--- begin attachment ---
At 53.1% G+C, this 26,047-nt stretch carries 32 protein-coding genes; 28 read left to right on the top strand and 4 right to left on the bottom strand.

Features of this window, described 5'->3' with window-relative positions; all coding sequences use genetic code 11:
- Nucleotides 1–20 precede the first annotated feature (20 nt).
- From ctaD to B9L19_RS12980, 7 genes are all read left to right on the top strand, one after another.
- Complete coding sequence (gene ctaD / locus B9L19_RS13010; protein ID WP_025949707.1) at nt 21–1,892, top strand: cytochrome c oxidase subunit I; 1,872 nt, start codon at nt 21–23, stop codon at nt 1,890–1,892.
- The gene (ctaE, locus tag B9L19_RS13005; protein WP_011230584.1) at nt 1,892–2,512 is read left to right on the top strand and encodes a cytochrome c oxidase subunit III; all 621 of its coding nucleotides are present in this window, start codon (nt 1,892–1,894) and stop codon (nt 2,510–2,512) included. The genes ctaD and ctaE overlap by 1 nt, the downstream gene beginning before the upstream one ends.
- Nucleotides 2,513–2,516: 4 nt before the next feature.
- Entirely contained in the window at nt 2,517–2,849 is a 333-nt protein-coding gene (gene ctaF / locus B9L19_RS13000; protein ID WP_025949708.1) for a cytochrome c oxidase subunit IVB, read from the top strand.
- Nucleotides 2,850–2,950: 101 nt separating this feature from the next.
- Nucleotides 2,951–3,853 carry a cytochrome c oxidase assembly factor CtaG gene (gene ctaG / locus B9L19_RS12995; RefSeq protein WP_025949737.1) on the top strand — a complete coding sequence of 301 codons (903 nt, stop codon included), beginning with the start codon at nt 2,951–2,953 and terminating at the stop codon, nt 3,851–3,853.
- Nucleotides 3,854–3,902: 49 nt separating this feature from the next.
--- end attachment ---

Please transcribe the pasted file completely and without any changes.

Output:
At 53.1% G+C, this 26,047-nt stretch carries 32 protein-coding genes; 28 read left to right on the top strand and 4 right to left on the bottom strand.

Features of this window, described 5'->3' with window-relative positions; all coding sequences use genetic code 11:
- Nucleotides 1–20 precede the first annotated feature (20 nt).
- From ctaD to B9L19_RS12980, 7 genes are all read left to right on the top strand, one after another.
- Complete coding sequence (gene ctaD / locus B9L19_RS13010; protein ID WP_025949707.1) at nt 21–1,892, top strand: cytochrome c oxidase subunit I; 1,872 nt, start codon at nt 21–23, stop codon at nt 1,890–1,892.
- The gene (ctaE, locus tag B9L19_RS13005; protein WP_011230584.1) at nt 1,892–2,512 is read left to right on the top strand and encodes a cytochrome c oxidase subunit III; all 621 of its coding nucleotides are present in this window, start codon (nt 1,892–1,894) and stop codon (nt 2,510–2,512) included. The genes ctaD and ctaE overlap by 1 nt, the downstream gene beginning before the upstream one ends.
- Nucleotides 2,513–2,516: 4 nt before the next feature.
- Entirely contained in the window at nt 2,517–2,849 is a 333-nt protein-coding gene (gene ctaF / locus B9L19_RS13000; protein ID WP_025949708.1) for a cytochrome c oxidase subunit IVB, read from the top strand.
- Nucleotides 2,850–2,950: 101 nt separating this feature from the next.
- Nucleotides 2,951–3,853 carry a cytochrome c oxidase assembly factor CtaG gene (gene ctaG / locus B9L19_RS12995; RefSeq protein WP_025949737.1) on the top strand — a complete coding sequence of 301 codons (903 nt, stop codon included), beginning with the start codon at nt 2,951–2,953 and terminating at the stop codon, nt 3,851–3,853.
- Nucleotides 3,854–3,902: 49 nt separating this feature from the next.